The transparency offered by the clarity and availability of information on global supply chain activities has built trust and enhanced visibility and responsiveness between manufacturers, their suppliers, and customers. In addition, the use of artificial intelligence (AI) has aided the real-time monitoring of shipments and enabled the provision of information on the condition of goods in transit and storage.

As supply chains have evolved into global and complex structures, the need for end-to-end management of activities, processes, and events within the network has become critical. Digital global supply chains have also enhanced the effectiveness of supply chain control towers in acting as shared service centres where information about physical and financial supply chain events is stored for easy dissemination across organisations. This has led to improved transparency and visibility across the supply chain.


The use of technologies such as robotics, machine learning, and AI across supply chains has enhanced efficiency by improving productivity within supply chain activities by improving the speed and accuracy of operations as well as optimising routes for transportation and logistics

The digitalisation of operations within global supply chains has also increased efficiency by automating previously manual tasks such as returns, refunds, customer service functions, and scheduling of appointments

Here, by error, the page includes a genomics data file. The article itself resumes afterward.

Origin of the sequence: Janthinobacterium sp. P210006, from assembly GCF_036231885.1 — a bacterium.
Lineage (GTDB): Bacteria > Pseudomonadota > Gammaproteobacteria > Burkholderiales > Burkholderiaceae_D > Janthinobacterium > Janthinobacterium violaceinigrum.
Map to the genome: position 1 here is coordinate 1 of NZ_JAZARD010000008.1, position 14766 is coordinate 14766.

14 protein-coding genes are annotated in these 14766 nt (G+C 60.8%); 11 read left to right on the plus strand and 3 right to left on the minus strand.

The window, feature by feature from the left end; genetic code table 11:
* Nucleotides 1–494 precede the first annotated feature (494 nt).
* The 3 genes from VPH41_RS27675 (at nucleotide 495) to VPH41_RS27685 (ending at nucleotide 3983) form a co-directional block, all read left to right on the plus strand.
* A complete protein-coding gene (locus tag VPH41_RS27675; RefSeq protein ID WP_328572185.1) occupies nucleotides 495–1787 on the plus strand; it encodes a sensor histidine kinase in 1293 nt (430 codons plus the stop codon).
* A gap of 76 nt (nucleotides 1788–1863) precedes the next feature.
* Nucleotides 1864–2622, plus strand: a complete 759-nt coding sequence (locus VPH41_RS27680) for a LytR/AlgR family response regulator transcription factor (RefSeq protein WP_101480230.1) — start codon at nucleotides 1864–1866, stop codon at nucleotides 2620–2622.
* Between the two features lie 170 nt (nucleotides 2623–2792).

Some of the technologies used within global supply chains are useful for forecasting customer demand and managing inventory levels. This has enabled organisations to manage their inventory levels against prevailing demand for their products to avoid having funds held up in inventory as excess raw materials or goods. 

AI and machine learning technologies are also being used to manage the reduction of carbon emissions and eliminate waste in supply chain activities. They have proven useful in cutting inventory and logistics costs by identifying sources of inventory damage such as poor or malfunctioning storage facilities.

In addition, the use of cloud computing has enhanced real-time visibility of data across supply chain ecosystems, forecasting, predictive analytics, and logistics management thereby enhancing the identification of opportunities within the supply chain and operational efficiencies.


The volume of data generated and disseminated across organisations as a result of technology and digital transformation has helped organisations maintain effective end-to-end oversight over events in their supply chains. 

Organisations have used the data available to them to model, anticipate, assess the likelihood, analyse the impact of, and take preemptive actions to minimise or eliminate the effects of potential risk events within their supply chains. 

The use of AI machine learning and Internet of Things technologies has enhanced resilience in supply chains. Through predictive and prescriptive analysis of electronic data, these technologies have improved the forecasting and monitoring of consumer demand, inventory, supplier performance, and availability of raw materials thereby enhancing the accuracy of decision making thus contributing to the reduction of costs.

Technological advancements such as data analytics, enterprise risk management systems (ERM), and enterprise resource planning systems (ERP) are also making it easier to gather and analyse risk data across supply chain activities.